Professor Maureen Valentine, grant co-PI, is leading the program’s Structural strategic approach area, focusing on academic policy, faculty and department head review templates and practices, dual hire initiatives, and the campus-wide faculty climate survey. Since joining RIT in 1993, Professor Valentine has made significant contributions to the College of Applied Sciences and Technology through her current role as associate dean, her previous role as chair of the Civil Engineering Technology, Environmental Management and Safety (CETEMS) department, and her dedication to student education and extracurricular development. Prior to joining RIT, Professor Valentine served as a senior geotechnical project engineer at Ellis & Associates, Inc., and as a project geotechnical engineer for Haley & Aldrich, Inc., Ardaman & Associates Inc., and Robert B. Balter Co.

Professional societies to which Professor Valentine belongs include the American Society of Civil Engineers, the NYS Engineering Technology Association, the Society of Women Engineers, the National Professional Engineering Society, and the Monroe Professional Engineering Society. Through these organizations and others, Professor Valentine has been awarded the Outstanding Contribution to Education award, and the Rochester Civil Engineer of the Year award, and has been an Eisenhart Award Nominee three times. Professor Valentine earned her B.S. in civil engineering from Tufts University in 1985 and her M.S. in geotechnical engineering from Virginia Tech in 1986.

Dr. Laurie Clayton

Dr. Laurie A. Clayton currently serves as program director on the ADVANCE Connect@RIT Team. She previously held positions within the Division of Diversity as director for diversity assessment and research management and the Division of Academic Affairs as a research associate and senior assessment associate in the Office of Student Learning Outcomes. Prior to joining RIT, Dr. Clayton held various administrative positions at the University of Rochester and Daemen College in Amherst, N.Y. She previously served as the internal evaluator for the ADVANCE Connect@RIT program and RIT’s McNair Scholars Post-Baccalaureate Achievement Program and has been a consultant for the Leukemia and Lymphoma Society. Her primary research interests include mixed methods research projects and the assessment and evaluation of program-level outcomes. Dr. Clayton received her Ed.D. from the University of Rochester Margaret Warner School of Education and Human Development and is a member of the American Evaluation Association.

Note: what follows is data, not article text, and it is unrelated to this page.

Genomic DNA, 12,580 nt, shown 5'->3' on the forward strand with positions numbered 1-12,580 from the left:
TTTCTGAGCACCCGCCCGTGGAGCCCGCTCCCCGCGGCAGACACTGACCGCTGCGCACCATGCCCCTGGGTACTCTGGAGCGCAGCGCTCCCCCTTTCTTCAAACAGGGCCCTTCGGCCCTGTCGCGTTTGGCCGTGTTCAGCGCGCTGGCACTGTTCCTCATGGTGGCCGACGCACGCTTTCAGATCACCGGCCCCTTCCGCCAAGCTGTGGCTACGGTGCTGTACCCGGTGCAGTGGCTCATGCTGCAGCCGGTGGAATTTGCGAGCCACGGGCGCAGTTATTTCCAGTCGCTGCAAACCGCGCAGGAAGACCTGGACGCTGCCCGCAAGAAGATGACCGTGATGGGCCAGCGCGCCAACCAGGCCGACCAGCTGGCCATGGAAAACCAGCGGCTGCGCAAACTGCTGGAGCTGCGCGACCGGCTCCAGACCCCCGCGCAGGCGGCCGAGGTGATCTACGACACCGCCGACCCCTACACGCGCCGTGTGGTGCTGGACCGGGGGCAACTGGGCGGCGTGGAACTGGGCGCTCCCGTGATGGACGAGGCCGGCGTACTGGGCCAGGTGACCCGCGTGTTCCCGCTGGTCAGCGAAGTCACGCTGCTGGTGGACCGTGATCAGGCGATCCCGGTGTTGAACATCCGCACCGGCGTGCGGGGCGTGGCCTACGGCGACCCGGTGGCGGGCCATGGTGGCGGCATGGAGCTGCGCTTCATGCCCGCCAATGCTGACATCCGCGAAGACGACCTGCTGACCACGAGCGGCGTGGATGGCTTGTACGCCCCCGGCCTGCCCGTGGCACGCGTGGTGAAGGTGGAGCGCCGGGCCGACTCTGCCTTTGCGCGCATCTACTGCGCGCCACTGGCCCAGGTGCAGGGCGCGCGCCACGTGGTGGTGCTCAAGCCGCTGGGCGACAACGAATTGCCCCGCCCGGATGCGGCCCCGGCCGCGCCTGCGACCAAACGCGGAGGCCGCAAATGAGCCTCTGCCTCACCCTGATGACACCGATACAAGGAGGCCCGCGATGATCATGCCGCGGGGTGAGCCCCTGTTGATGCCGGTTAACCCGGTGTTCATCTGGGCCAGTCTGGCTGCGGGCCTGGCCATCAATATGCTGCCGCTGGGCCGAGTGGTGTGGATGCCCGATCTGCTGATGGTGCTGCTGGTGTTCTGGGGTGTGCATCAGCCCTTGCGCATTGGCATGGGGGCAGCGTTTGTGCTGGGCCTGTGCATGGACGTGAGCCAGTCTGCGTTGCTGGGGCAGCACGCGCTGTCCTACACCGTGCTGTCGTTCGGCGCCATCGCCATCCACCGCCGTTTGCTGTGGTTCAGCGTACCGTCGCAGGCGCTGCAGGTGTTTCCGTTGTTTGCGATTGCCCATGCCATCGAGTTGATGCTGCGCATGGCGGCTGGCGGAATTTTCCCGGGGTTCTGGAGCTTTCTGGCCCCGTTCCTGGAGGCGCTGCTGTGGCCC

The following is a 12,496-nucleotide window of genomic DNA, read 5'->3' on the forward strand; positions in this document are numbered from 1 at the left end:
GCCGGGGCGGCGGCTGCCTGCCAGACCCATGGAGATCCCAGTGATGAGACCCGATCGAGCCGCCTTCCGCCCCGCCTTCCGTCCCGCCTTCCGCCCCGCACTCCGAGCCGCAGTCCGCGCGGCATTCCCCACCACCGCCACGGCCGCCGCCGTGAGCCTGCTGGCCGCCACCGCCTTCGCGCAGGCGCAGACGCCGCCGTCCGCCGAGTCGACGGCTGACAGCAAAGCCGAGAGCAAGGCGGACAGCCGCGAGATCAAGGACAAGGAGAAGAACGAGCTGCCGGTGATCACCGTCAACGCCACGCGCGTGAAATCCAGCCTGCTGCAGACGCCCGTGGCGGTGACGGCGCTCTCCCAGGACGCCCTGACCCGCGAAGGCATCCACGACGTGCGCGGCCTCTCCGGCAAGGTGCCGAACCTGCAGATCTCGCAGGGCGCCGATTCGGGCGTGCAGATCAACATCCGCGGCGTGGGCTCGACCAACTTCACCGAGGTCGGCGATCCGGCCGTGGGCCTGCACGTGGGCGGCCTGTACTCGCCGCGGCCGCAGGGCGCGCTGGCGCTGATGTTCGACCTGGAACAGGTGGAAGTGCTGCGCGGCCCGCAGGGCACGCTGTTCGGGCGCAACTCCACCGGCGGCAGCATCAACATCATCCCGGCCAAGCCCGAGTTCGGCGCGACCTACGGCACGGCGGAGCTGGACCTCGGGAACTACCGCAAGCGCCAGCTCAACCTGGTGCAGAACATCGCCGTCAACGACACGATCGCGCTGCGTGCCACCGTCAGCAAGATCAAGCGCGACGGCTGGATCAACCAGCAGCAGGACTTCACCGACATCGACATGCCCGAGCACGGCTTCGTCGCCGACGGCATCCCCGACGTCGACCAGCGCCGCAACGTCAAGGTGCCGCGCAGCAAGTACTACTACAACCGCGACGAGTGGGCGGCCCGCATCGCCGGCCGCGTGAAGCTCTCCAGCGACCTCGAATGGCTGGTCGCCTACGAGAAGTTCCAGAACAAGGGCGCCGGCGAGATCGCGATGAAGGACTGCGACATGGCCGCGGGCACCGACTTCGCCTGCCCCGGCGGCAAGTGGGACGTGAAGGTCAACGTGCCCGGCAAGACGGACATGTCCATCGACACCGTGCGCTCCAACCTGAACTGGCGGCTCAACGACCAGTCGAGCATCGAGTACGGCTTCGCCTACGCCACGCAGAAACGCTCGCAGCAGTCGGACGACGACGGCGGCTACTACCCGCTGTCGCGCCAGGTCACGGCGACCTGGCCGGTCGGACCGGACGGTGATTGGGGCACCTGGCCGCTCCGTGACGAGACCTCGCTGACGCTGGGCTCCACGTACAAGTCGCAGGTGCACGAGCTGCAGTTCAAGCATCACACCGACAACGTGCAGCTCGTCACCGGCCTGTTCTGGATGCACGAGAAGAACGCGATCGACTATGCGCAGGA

Social Science Research Teams

Women of Color Team

Dr. DeLois
“Kijana” Crawford

Dr. Kijana Crawford is leading the program’s women of color (WoC) social science research area, focusing on identifying needs unique to women of color faculty. Dr. Crawford presently holds the rank of associate professor of sociology/anthropology in the College of Liberal Arts. Her research interests include mentoring in career choice and development, race, class and gender, women, work and culture, minority relations, and African-American culture.

Dr. Crawford received her doctorate in higher education administration and holds a master of science in higher education from the Warner Graduate School of Education and Human Development at the University of Rochester. She also holds a master of social work degree from Atlanta University.

Deaf and Hard-of-Hearing Team

Dr. Susan Foster

Dr. Susan Foster is leading the NTID social science research team, which is focusing on career advancement of deaf and hard-of-hearing women. Dr. Foster has worked at NTID@RIT since 1984, conducting ethnographic research on access and inclusion of deaf and hard-of-hearing individuals in school, careers, and society. Since starting at RIT, Dr. Foster has held positions in the NTID Center for Institutional Research, the department of research, and the department of teacher education. Prior to coming to RIT she coordinated programming for a residential school serving severely and multiply disabled children and later taught English at the high school level.

Dr. Foster currently serves as an associate editor for the Journal of Deaf Studies and Deaf Education and as a reviewer for the American Annals of the Deaf. In 2012 she was appointed one of three co-directors of the Research Center for Teaching and Learning. In addition to directing two federal grants on educational inclusion, Dr. Foster has published extensively on the topics of education and employment of deaf persons. Current research interests include access for deaf students in educational settings, universal design for teaching and learning, and the impact of technologies such as smartphones, genetic mapping, and cochlear implants on the meaning of deafness and the identity of deaf and hard-of-hearing persons. Dr. Foster received her Ph.D. in special education and rehabilitation from Syracuse University in 1983.